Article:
By John McManus, The McManus Group, email@example.com
The Obama Administration welcomed in the new year by releasing a proposed rule that would eliminate patient access protections for Medicare beneficiaries in three therapeutic classes: anti-depressants, anti-psychotic, and immunosuppressive.
Currently, Medicare Part D plans must cover “substantially all” drugs in six protected classes, which ensures beneficiaries can continue to take particular drugs that work for them. The Center of Medicare and Medicaid Services (CMS) proposal would eliminate these protections immediately for anti-depressants and immunosuppressants and lift the protections for anti-psychotic medications in 2015.
Patient groups have reacted with outrage. Ron Honberg, director of policy and legal affairs for the National Alliance of the Mentally Ill said, “By undoing one of Medicare’s signature protections for persons with mental illness, the rule disregards scientific understanding that psychiatric medications are not interchangeable. A medication that works for one person does not necessarily work for another person. Prescribing decisions must be individualized, based on clinical history, side effects, and personal history.”
Although the six protected classes were not created in statute, the Bush Administration used its administrative authority to establish the patient protections for these drugs at the outset of the program, recognizing that many dually eligible beneficiaries were enrolling from state Medicaid plans that generally did not restrict access to these products. In addition, the Administration understood that while patient adherence may increase the Part D spend — something contrary to the economic incentives of a free-standing prescription drug plan — it could substantially reduce overall healthcare costs to Medicare.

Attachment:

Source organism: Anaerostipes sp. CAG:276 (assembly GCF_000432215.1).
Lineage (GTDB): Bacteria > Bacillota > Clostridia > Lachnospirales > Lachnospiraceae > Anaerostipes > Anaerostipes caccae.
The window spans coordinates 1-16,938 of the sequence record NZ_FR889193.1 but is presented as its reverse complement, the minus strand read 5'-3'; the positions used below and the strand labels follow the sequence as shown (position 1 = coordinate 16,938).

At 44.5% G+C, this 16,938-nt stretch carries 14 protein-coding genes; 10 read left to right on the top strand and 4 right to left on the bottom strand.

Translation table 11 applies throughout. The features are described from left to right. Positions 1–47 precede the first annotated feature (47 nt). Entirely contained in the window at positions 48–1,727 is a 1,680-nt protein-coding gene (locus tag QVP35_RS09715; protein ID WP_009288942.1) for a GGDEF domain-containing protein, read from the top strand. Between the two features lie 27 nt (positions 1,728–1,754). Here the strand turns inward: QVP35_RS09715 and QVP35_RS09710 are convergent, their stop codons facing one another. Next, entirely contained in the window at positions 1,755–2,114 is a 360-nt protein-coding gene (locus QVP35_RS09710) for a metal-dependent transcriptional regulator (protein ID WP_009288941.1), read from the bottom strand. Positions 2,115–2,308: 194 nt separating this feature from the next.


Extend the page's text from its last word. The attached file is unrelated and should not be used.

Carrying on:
In 2008, the Democrat-controlled Congress enacted a Medicare law, overriding President Bush’s veto, which created a two-part test to identify protected classes. The class of drug must be one which:
Importantly, that law neither explicitly affirmed the current six protected classes nor suggested that they were inappropriate. In addition, rulemaking by the Obama Administration in 2009 and enactment of the Affordable Care Act in 2010 did not change this two-part test or change the six protected classes.
Thus, it was a surprise to patients and pharmaceutical manufacturers alike that CMS chose to fundamentally deny critical beneficiary protections that have been entwined into the fabric of the program for eight years. Although Part D cost growth has declined from 3 percent to 1 percent in the three most recent years data is available, CMS said the policy change is necessary to provide plans with additional tools to constrain costs and deter overutilization.
Unfortunately, the Obama Administration’s approach to this issue is entirely consistent with its implementation of its philosophy of healthcare “reform” — its misguided fixation on constraining costs trumps patient access.
Millions of enrollees in Affordable Care Act (ACA) plans are now painfully discovering that their provider networks are more akin to Medicaid than to the commercial plans they may be more accustomed to. A December 2013 McKinsey study of 20 metropolitan areas found that two-thirds of ACA plans had “narrow” or “ultra-narrow” networks, with at least 30 percent of the top 20 hospitals excluded. The median premium was 26 percent lower for these plans than comparable benefit packages with broad networks.
For example, Blue Shield of California asked providers to accept a 30 percent discount for its ACA plan, but discovered that 40 percent of the doctors and 25 percent of its hospitals that participate in its commercial offerings declined to participate in its Obamacare network. If the CMS proposal goes through, only anti-retroviral, antineoplastics, and anti-convulsants will retain the protected status that has been critical to patient access and optimal clinical outcomes. Patients with severe mental illnesses or organ transplants will lose access protections to products that may be critical to their unique physiological needs.
The good news is that the Obama Administration’s proposed abandonment of this core beneficiary protection is not final — yet. Patient and disease group advocates and other stakeholders have until March 6 to make their case, provide clinical evidence, and exert political pressure to get the Obama Administration to reverse this dangerous policy.